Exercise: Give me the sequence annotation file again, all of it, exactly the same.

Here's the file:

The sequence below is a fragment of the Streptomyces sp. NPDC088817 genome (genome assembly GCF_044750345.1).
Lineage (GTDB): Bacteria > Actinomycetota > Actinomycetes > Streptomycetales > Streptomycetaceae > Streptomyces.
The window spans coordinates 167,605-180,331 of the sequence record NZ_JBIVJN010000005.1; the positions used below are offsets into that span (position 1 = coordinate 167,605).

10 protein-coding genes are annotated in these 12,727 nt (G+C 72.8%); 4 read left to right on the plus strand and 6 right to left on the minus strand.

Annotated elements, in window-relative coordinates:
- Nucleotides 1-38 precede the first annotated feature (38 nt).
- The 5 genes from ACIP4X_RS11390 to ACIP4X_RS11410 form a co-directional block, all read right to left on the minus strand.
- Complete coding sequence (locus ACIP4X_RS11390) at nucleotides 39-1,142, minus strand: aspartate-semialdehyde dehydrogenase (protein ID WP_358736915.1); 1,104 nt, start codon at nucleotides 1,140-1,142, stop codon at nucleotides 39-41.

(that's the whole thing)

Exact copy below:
The sequence below is a fragment of the Streptomyces sp. NPDC088817 genome (genome assembly GCF_044750345.1).
Lineage (GTDB): Bacteria > Actinomycetota > Actinomycetes > Streptomycetales > Streptomycetaceae > Streptomyces.
The window spans coordinates 167,605-180,331 of the sequence record NZ_JBIVJN010000005.1; the positions used below are offsets into that span (position 1 = coordinate 167,605).

10 protein-coding genes are annotated in these 12,727 nt (G+C 72.8%); 4 read left to right on the plus strand and 6 right to left on the minus strand.

Annotated elements, in window-relative coordinates:
- Nucleotides 1-38 precede the first annotated feature (38 nt).
- The 5 genes from ACIP4X_RS11390 to ACIP4X_RS11410 form a co-directional block, all read right to left on the minus strand.
- Complete coding sequence (locus ACIP4X_RS11390) at nucleotides 39-1,142, minus strand: aspartate-semialdehyde dehydrogenase (protein ID WP_358736915.1); 1,104 nt, start codon at nucleotides 1,140-1,142, stop codon at nucleotides 39-41.